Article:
Follow as I live tweet Amazing Race Canada in Jakarta

What’s harder than running The Amazing Race Canada: Heroes Edition?

Why, live tweeting about it, as I’ll attempt to do Tuesday night starting at 8 p.m. ET/PT.

Actually, that’s not very hard at all, although I am making it difficult by flying to Los Angeles Tuesday to attend a few days of the summer TCA press tour. If the planes take off on time, and if I can navigate through Los Angeles traffic and if the hotel WiFi doesn’t crash — well, now you have some idea of how it is for the teams in the race.

Actually again, no, no you don’t. The Amazing Race is way, way harder than it looks on TV, especially on these extended travel legs to far off destinations. Jakarta is about as far off as you can get, half a world away.

I’ve had the extreme good fortune to travel with the cast and hard-working crew at Insight Production before and, trust me, this not a game for wimps.

Just getting to Jakarta from Toronto requires a 15-and-a-half hour flight to Taipei, Taiwan, followed by a five hour, 20 minute flight from Taipei. Once there, your watch is 11 hours behind or ahead — it’s all a blur.

Unlike other major Asian Pacific cities the show has traveled too, such as Bangkok, Beijing or Ho Chi Minh City, Jakarta seems more of a blend of cultures. Who knew lasagna was such a popular food item, for example, in Jakarta food courts?

“We are in a country that has had a name chance five times due to different colonizing forces,” host Jon Montgomery pointed out to me during the race. Dutch, Portuguese, Japanese and Indian invaders have at various times asserted their authority.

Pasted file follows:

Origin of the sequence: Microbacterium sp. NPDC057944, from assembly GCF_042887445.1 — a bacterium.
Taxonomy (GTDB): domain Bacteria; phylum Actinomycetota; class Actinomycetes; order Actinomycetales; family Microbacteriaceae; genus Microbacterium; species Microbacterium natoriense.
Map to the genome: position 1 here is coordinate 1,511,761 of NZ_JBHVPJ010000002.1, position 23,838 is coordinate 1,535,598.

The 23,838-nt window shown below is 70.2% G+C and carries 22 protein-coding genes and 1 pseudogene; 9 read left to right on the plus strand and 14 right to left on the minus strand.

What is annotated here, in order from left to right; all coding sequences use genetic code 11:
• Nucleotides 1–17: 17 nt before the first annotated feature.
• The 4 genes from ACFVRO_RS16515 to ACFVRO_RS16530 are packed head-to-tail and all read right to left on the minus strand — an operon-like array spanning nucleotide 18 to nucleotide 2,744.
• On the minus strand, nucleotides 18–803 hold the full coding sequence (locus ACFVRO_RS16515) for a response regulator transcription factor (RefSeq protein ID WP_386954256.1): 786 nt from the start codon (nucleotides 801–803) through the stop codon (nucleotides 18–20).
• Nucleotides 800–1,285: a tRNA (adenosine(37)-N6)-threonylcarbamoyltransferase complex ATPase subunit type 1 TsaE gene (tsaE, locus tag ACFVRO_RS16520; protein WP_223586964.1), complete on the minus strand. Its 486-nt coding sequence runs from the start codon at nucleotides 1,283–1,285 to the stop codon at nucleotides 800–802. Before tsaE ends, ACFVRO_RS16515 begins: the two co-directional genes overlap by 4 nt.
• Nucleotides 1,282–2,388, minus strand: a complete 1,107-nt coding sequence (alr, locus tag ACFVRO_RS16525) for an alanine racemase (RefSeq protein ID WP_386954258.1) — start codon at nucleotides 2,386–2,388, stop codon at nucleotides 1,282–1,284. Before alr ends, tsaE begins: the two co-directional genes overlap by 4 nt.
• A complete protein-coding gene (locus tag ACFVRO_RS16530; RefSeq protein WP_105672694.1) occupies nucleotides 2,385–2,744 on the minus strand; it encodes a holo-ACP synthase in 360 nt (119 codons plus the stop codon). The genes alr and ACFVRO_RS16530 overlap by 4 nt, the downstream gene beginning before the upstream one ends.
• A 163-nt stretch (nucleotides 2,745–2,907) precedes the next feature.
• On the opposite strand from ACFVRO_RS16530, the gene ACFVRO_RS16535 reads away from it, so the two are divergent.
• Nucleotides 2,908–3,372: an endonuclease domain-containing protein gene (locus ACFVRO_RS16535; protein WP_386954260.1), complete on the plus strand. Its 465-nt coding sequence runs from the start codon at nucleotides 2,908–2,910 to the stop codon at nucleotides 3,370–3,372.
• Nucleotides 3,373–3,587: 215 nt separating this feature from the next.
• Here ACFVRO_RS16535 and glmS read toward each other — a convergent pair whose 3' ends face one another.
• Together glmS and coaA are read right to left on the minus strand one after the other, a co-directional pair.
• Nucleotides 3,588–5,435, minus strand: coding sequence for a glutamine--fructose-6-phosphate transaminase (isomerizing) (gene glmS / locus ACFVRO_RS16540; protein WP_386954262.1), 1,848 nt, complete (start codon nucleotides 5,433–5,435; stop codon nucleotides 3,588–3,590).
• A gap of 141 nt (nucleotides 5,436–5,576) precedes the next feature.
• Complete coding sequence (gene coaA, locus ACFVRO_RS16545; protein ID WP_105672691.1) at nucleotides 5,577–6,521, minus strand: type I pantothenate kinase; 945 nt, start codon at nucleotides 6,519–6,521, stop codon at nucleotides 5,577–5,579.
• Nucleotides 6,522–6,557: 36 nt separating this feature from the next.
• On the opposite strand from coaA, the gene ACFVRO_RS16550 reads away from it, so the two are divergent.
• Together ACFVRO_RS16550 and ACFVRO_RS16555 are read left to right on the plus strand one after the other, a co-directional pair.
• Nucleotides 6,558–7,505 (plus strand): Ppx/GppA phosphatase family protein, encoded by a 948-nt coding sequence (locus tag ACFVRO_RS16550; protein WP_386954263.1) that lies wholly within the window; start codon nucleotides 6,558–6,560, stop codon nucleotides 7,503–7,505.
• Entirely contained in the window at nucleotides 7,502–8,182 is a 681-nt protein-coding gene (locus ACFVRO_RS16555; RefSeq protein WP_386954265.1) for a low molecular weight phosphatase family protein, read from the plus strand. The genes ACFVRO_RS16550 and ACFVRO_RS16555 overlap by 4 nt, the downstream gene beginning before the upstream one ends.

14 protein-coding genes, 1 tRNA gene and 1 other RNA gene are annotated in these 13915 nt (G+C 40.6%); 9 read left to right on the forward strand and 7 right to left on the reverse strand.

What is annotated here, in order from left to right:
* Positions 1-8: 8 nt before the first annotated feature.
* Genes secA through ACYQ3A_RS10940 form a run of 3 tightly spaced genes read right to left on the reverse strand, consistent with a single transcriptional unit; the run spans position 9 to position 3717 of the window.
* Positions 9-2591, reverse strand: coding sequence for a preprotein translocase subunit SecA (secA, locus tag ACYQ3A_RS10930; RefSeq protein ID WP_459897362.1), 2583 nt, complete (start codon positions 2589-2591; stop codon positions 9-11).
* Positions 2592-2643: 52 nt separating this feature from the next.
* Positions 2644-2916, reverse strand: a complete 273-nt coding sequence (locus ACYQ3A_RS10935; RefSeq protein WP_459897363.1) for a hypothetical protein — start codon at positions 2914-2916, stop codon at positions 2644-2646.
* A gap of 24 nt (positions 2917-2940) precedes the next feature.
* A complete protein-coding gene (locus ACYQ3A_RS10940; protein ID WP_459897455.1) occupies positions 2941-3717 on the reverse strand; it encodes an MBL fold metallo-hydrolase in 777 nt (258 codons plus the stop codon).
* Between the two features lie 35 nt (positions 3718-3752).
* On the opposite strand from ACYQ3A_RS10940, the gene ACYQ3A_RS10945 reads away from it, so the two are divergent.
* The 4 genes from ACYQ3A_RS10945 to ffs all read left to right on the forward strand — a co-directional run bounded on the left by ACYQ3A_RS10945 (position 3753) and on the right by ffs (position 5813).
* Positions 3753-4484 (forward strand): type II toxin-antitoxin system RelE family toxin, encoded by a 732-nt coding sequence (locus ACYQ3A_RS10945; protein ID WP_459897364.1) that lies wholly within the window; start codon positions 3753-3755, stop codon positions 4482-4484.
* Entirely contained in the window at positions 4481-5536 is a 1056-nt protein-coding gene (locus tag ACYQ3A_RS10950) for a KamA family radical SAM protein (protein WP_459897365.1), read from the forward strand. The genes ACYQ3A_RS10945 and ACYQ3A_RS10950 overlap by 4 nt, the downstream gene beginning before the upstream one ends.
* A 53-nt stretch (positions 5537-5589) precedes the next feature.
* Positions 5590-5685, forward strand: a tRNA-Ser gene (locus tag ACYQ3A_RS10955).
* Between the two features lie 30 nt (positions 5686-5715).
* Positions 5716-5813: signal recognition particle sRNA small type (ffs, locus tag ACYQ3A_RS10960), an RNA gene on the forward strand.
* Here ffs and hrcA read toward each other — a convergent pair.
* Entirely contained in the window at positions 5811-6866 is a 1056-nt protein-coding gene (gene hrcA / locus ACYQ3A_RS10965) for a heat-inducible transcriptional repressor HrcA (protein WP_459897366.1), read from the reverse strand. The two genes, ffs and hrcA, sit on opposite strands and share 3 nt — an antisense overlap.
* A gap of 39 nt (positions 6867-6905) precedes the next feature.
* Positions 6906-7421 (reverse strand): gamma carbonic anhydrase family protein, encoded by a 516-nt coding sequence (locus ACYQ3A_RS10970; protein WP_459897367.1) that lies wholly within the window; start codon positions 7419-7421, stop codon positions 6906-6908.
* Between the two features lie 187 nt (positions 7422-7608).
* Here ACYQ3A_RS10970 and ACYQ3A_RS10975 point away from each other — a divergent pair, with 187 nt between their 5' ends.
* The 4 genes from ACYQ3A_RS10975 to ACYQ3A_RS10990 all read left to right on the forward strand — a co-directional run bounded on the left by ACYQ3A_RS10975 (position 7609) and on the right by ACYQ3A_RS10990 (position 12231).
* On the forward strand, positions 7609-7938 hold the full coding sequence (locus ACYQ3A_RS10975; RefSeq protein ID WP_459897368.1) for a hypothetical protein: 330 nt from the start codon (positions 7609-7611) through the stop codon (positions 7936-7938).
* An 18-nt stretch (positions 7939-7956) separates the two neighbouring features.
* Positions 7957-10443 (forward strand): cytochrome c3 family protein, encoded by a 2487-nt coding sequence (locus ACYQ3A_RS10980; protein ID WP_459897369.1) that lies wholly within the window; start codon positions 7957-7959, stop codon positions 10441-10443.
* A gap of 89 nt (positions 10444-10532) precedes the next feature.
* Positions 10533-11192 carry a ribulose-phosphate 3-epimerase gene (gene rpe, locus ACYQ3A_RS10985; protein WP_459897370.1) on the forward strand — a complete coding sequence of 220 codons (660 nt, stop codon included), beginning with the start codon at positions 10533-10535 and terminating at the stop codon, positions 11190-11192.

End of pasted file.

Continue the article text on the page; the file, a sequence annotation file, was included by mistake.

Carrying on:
The Jakarta flag, however, as Montgomery pointed out, is like ours: “red and white.”

TARC‘s towering supervising producer Mark Lysakowski (right)

While the Canadians on this “Heroes Edition” are competitive, they’re still, well, Canadian. On Tuesday’s episode, Adam Kovacs, a 30-year-old firefighter from Calgary, watched a female competitor drop one of the spiky and stinky durian fruit balls on her way up a wobbly gang plank. He gallantly bent down, picked it up and offered one of his.

“Canadians are polite to a fault, but I’m OK with that,” says supervising producer Mark Lysakowski. “In the world we’re in now, the news is not always the best news.”

Read more about what goes into the making of The Amazing Race Canada: Heroes Edition here at this feature I wrote for The Canadian Press.

Tuesday night at 8 p.m. ET/PT, watch the Jakarta episode and follow me on Twitter @BillBriouxTV as I live tweet the race until my fingers are bloodier than the arms of the racers who had to get leeched at the Blind Double U-Turn challenge. OK, maybe not quite that bloody.

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